Housing Price Gain vs Income Growth


S&P return over 30 years, from 1986 to 2016:

1 Like

So SF RE return is 558%. S&P is 776%. From 1986 to 2016. 30 years.

Of course almost nobody buys RE with all cash. If you do 20% down that’s 5x leverage. Nobody can hold S&P with 5x leverage. You will get wiped out. In fact you will get wiped out in just one year: 1987.

5x leverage SF real estate return would have been a whopping 28x return over 30 years. Not bad.

1 Like

All real estate are either 4x or 5x leveraged funds, Nice term for bay area!

Is that a fair way of comparing? S&P is just buy and hold, and forget about it. RE needs attention, PITI, PM, maintenance and whatever.


Good point. Also, S&P required reinvesting the dividends. Compound growth. What happens to the positive cash flow in RE comparatively?

The lack of leverage in holding S&P for 30 years will overwhelm whatever cost of holding RE. You also don’t pay any tax on rental income because of depreciation.

So maybe @Jil can crank out some spreadsheet model to do a more detailed analysis. But you know me. I am biased. So I am a believer in RE already. :slight_smile:

Answer is there should not be any positive cashflow. Owner should keep re-mortgaging to wring out any cash to buy more properties.

Do you understand the difference between cashflow and P&L?

RE is a better investment (I believe this is true in SV) doesn’t imply the way you compute the comparison is correct :wink: which is my point.

1 Like

I think we discussed this before on another thread about cost dollar averaging. I just can’t resist to challenge more here :grin:. Yes, the great plus of real estate is high margin but there is no free lunch as usual. Yeah, it is true that there is no margin call in RE and as long as you can pay your mortgage, arguably you can just wait until the next bull to come. But if you have too high of a debt ratio and spread your equity too thin, then in the down turn, you can’t even sell your properties to get cash. As rent went up so much in the last few years, it is not unlikely that rent will drop back down across bay area in down turn. Also, if a tenant lose their job and move out of bayarea, your cash flow will be hit 100% for that property, at least for a while. Not that I say that will happen, but you are counting on the winter to be mild and brief…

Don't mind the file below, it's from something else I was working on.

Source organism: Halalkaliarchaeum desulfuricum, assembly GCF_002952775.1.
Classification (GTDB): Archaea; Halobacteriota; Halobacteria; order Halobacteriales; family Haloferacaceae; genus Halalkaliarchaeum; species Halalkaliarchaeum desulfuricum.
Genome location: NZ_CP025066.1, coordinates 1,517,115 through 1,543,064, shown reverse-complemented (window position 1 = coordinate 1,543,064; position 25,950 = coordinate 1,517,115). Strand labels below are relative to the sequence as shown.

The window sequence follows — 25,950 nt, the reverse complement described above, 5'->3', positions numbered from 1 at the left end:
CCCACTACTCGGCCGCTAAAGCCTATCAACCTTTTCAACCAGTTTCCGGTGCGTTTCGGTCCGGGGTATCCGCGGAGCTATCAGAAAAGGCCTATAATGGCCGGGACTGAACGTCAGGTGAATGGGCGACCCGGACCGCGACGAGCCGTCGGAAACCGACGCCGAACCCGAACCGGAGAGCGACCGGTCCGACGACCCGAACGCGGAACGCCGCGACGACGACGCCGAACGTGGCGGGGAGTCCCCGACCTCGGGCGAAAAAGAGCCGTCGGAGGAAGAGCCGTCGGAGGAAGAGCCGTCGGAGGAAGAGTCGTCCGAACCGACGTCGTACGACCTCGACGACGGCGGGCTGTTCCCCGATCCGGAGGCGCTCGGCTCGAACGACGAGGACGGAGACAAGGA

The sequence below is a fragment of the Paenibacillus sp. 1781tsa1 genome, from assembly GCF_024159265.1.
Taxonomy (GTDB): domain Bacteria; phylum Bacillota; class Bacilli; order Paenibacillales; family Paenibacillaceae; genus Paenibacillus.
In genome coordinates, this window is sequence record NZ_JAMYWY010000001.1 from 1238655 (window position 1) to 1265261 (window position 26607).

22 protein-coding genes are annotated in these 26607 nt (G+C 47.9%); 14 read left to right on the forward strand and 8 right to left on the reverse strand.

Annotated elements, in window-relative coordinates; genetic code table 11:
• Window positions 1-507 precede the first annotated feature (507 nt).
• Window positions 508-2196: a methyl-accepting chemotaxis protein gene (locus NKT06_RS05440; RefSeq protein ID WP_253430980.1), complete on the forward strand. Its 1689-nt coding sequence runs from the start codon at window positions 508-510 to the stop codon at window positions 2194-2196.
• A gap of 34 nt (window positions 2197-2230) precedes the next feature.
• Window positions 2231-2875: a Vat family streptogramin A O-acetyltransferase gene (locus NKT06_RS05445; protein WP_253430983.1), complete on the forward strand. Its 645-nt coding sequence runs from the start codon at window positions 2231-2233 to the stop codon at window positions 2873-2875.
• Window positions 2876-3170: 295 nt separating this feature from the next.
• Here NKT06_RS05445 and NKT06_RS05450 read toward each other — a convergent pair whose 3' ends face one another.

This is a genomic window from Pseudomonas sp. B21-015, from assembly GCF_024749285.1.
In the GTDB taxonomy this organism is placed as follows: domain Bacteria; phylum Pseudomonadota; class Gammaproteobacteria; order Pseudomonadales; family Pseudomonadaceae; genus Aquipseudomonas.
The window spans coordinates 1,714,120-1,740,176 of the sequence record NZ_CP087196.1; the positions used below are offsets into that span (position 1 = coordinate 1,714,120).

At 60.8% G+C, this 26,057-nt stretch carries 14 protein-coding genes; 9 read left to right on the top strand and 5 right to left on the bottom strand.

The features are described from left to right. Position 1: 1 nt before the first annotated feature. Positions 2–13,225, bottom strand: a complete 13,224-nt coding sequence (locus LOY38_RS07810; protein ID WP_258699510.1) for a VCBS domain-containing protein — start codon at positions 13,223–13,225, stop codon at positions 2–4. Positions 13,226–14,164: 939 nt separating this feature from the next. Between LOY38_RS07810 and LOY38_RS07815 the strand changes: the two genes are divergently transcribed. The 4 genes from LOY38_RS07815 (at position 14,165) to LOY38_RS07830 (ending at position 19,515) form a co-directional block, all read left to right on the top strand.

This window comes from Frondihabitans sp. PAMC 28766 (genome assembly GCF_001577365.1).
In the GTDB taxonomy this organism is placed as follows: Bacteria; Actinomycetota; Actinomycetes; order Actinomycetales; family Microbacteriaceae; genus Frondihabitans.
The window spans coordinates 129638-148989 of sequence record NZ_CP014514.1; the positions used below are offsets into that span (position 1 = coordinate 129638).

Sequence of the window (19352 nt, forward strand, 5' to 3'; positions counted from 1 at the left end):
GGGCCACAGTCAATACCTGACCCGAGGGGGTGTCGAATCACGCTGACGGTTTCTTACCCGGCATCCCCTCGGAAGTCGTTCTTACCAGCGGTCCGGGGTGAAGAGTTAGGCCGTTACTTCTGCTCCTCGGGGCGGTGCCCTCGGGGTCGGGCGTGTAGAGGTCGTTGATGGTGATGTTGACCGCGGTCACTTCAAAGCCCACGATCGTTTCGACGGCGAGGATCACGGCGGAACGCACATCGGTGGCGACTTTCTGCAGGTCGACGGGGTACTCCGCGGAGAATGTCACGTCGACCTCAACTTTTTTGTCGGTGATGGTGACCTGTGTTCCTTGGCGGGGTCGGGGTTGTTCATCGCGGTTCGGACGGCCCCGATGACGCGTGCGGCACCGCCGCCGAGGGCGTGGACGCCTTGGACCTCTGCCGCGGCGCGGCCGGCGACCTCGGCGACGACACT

But can’t you sell if winter proves to be brutal? And here in California I forgot what winter is… :slight_smile:

Also about accounting for PITI and PM: they either scale with income which is rising at less than half the rate of property value, or in the case of property tax rising at 1% thanks to prop 13.

I don’t see those numbers will affect the long term prospect of RE investment in SV.

For Long hold S&P and this home.


Appreciation works at 8.65%, Cap in current price 3.65%. Total YOY return is 12.15%
Cap I calculated Net income (after expenses). If we calculate cap at original price, it is way up !
Multiplex investment property beats S&P.

We can have many such examples when we take more than 20 years held home.

Careful choice with good location rocks in long term hold for bay area.

Like you said, I re-mortgaged again and again, taking cash out, buying properties. I still have appx $500k level HELOC unused.

This is fine while we are earning, either through job or investment etc (or as long as income stream is there).
The real issue is low cap rate for bay area homes. Even with multiplexes, cap rate is low in bay area.

My Real concern is how long we can leverage the home with mortgage. Presently, holding as long as I can.

At one point, we need to get rid of loan, especially around or after retirement. I am breaking my head what to do with huge loan amount at teasing rate 3.5% range. Excellent leverage, I do not prefer to pay off by selling one property !

Got rid of all my loans…But it is nice to have a line of credit for emergencies


Well done. Too much loans will be like swimming naked, is ok when time is good. We know who is swimming naked during recession.

Yes, holding it exactly, but not spending it as I am planning for semi/retirement.

The issue is power of compounding, even at 5$-6% YOY, is excellent for us with 5x leveraged home. The growth is on 5x while PITI almost remains same. With LTV less than 50% pre-2012 purchases, if I continue hold, value doubles in 10 to 12 years and loan reduces to LTV 25% level with just maintenance of property at cash flow positive, tax negative using depreciation.

The more we hold, better we are. At one point, when we have big profit, there is no point in selling other than forced selling.

See here, unless the owner is passed, where the inheritor gets tax free money, there is no point in selling this home. Very likely the sale is resulted by inheritance at step up basis.


1 Like

I don’t understand why people always have loan-free as a goal. At today’s low rate it’s a crime NOT to max out on loans.

Another reason why I don’t understand the logic of taking out 15-year mortgage. Can people really not find any productive use of their money than to repay loans at < 3% interests rate? We just saw S&P returns over 700% over 30 years. If you just put that money buying and holding S&P index fund it would beat repaying 3% loans by a mile.

1 Like

Once financial independence is achieved, there is no need for maximizing wealth. Enough is enough. Goal is to reduce attendant work and sleep well at night. Free to do whatever and go wherever you like.

How many cycles have you experience since you started RE investment?

1 Like

Perfect ! I agree !